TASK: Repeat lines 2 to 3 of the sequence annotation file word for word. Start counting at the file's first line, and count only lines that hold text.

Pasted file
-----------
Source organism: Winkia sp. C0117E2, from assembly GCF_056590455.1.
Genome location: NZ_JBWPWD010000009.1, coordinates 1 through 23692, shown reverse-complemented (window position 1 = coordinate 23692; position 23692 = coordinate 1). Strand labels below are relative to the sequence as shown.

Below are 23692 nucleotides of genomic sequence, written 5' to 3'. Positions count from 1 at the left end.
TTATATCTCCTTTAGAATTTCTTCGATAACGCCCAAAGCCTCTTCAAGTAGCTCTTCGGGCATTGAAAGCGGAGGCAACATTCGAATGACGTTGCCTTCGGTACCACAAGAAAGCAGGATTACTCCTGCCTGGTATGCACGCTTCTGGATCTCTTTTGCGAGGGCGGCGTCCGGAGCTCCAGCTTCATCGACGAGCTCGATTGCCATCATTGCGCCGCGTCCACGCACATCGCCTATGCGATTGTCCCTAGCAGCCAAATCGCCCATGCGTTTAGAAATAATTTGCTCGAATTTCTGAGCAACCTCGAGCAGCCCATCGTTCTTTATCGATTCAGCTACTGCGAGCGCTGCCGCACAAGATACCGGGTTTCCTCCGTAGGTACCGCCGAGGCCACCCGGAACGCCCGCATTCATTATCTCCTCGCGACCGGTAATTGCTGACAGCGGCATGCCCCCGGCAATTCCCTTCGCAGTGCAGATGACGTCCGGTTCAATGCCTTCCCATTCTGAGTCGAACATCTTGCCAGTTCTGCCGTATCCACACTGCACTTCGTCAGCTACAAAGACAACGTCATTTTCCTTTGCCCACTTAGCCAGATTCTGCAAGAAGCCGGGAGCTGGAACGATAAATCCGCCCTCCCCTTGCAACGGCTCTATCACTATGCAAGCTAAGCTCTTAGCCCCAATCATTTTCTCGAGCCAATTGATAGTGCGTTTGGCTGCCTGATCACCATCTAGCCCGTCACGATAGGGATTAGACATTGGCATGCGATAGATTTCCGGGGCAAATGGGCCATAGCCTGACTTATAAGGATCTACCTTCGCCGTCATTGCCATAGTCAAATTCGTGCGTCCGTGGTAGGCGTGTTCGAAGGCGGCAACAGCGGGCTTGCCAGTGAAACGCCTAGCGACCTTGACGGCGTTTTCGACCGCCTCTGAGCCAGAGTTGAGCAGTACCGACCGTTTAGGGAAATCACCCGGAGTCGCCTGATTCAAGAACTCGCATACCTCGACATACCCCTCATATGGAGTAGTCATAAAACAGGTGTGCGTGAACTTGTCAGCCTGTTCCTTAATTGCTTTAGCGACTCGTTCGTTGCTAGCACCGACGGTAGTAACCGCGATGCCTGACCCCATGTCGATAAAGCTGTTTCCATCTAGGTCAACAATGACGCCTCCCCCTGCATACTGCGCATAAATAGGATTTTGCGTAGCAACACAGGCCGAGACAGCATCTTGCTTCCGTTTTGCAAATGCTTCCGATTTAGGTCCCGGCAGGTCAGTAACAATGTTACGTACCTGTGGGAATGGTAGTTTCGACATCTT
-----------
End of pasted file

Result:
Genome location: NZ_JBWPWD010000009.1, coordinates 1 through 23692, shown reverse-complemented (window position 1 = coordinate 23692; position 23692 = coordinate 1). Strand labels below are relative to the sequence as shown.

Below are 23692 nucleotides of genomic sequence, written 5' to 3'. Positions count from 1 at the left end.